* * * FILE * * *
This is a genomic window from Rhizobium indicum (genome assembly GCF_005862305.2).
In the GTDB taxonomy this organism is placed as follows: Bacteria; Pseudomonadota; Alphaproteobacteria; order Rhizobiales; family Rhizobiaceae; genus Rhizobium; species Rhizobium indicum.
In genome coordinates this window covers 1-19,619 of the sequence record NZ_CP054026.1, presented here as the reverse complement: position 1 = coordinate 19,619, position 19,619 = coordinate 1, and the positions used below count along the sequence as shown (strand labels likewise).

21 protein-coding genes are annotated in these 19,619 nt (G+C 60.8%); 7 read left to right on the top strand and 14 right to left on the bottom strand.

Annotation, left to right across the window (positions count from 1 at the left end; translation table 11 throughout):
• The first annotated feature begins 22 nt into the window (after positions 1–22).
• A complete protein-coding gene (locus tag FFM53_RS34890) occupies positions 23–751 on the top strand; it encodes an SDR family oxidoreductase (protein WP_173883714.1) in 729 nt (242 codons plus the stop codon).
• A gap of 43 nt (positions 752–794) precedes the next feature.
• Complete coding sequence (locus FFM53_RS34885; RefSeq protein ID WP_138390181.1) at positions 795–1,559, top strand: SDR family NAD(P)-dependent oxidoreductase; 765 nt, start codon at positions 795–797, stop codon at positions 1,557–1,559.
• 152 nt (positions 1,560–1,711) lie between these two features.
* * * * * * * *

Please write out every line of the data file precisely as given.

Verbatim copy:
This is a genomic window from Rhizobium indicum (genome assembly GCF_005862305.2).
In the GTDB taxonomy this organism is placed as follows: Bacteria; Pseudomonadota; Alphaproteobacteria; order Rhizobiales; family Rhizobiaceae; genus Rhizobium; species Rhizobium indicum.
In genome coordinates this window covers 1-19,619 of the sequence record NZ_CP054026.1, presented here as the reverse complement: position 1 = coordinate 19,619, position 19,619 = coordinate 1, and the positions used below count along the sequence as shown (strand labels likewise).

21 protein-coding genes are annotated in these 19,619 nt (G+C 60.8%); 7 read left to right on the top strand and 14 right to left on the bottom strand.

Annotation, left to right across the window (positions count from 1 at the left end; translation table 11 throughout):
• The first annotated feature begins 22 nt into the window (after positions 1–22).
• A complete protein-coding gene (locus tag FFM53_RS34890) occupies positions 23–751 on the top strand; it encodes an SDR family oxidoreductase (protein WP_173883714.1) in 729 nt (242 codons plus the stop codon).
• A gap of 43 nt (positions 752–794) precedes the next feature.
• Complete coding sequence (locus FFM53_RS34885; RefSeq protein ID WP_138390181.1) at positions 795–1,559, top strand: SDR family NAD(P)-dependent oxidoreductase; 765 nt, start codon at positions 795–797, stop codon at positions 1,557–1,559.
• 152 nt (positions 1,560–1,711) lie between these two features.